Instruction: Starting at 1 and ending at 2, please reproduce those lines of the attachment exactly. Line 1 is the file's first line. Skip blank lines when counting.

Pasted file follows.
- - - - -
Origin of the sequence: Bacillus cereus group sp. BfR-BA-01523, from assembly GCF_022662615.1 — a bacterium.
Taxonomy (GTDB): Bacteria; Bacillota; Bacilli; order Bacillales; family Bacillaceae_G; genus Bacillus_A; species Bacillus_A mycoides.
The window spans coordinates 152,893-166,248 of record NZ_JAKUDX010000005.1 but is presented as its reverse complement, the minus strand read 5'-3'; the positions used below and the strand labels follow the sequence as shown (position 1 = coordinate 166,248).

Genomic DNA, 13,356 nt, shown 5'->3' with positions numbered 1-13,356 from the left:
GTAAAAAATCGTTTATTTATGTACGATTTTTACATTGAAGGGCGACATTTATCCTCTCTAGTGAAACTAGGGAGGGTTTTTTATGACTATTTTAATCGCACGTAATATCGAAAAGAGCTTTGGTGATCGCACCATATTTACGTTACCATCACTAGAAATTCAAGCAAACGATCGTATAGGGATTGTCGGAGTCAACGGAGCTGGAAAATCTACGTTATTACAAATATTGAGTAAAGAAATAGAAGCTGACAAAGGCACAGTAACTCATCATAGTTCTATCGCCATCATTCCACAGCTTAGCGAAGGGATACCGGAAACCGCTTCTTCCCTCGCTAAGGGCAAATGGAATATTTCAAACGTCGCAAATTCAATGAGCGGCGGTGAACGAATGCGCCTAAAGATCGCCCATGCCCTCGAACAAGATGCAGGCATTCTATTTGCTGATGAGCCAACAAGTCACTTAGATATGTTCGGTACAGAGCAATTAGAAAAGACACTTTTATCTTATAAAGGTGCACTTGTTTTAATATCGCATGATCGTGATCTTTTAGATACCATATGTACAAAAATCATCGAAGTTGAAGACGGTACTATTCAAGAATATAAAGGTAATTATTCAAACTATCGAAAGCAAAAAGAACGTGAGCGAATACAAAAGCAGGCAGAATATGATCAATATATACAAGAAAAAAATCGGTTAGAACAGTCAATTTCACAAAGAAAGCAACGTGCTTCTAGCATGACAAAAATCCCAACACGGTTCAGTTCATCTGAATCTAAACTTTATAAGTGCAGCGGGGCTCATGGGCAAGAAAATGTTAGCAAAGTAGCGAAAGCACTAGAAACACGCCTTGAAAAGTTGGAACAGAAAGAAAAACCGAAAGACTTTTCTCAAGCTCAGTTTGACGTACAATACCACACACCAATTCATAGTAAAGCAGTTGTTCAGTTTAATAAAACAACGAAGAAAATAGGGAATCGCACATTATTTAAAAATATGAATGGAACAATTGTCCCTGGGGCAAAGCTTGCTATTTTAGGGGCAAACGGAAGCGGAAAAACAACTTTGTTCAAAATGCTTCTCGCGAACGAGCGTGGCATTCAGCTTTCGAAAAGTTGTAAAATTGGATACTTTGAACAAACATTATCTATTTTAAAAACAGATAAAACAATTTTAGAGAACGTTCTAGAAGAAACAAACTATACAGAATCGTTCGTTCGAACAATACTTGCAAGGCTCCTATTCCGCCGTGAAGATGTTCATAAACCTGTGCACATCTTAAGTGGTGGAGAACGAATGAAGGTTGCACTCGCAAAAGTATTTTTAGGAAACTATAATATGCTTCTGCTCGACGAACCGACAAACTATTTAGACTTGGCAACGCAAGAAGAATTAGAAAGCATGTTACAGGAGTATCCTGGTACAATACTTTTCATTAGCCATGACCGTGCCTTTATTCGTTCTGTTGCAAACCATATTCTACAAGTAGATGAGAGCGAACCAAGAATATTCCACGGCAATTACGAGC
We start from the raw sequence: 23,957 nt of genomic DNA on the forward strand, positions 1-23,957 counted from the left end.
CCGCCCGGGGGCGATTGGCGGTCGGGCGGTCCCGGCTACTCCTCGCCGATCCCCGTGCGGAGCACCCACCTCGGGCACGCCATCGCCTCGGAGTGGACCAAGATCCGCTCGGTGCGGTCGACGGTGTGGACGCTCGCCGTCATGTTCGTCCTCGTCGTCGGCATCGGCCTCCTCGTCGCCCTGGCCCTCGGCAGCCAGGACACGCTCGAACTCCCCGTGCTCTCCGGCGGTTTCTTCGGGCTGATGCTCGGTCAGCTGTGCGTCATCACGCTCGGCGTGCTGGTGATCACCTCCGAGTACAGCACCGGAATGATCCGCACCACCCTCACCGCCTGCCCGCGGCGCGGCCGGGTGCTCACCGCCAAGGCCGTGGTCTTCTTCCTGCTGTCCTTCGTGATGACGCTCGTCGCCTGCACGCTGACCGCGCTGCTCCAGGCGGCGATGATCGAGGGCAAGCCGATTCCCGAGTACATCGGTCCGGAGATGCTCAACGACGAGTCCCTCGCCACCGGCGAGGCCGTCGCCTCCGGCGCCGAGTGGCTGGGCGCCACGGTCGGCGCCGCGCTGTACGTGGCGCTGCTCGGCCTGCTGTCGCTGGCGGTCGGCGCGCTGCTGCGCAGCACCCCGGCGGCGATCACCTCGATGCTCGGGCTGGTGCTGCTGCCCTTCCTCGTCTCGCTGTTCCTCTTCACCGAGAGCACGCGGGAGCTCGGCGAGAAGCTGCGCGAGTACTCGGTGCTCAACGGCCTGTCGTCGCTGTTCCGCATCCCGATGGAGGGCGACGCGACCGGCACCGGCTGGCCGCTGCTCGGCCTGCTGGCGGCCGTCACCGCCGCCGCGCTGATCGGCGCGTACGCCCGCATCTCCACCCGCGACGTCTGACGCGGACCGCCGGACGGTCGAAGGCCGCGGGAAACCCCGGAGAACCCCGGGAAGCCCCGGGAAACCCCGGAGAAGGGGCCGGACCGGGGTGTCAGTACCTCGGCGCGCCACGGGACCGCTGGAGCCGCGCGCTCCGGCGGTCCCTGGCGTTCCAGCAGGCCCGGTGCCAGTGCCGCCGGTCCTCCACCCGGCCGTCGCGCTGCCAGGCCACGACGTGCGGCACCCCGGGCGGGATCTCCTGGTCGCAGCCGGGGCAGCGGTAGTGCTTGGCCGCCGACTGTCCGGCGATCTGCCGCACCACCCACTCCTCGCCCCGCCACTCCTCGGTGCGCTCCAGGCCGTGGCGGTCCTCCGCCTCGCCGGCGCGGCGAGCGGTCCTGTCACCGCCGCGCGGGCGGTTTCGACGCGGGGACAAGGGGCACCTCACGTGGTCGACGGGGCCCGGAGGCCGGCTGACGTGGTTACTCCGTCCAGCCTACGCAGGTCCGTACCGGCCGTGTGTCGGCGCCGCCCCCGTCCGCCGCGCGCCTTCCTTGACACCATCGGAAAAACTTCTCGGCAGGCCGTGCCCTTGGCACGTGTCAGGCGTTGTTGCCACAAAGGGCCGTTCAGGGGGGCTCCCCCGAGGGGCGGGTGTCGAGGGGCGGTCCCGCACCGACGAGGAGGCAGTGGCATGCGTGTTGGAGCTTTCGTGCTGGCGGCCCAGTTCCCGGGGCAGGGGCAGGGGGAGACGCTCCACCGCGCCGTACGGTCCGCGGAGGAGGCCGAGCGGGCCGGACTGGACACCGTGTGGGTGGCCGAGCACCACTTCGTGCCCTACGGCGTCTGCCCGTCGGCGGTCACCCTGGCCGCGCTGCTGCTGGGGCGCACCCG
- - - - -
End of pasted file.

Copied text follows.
Origin of the sequence: Bacillus cereus group sp. BfR-BA-01523, from assembly GCF_022662615.1 — a bacterium.
Taxonomy (GTDB): Bacteria; Bacillota; Bacilli; order Bacillales; family Bacillaceae_G; genus Bacillus_A; species Bacillus_A mycoides.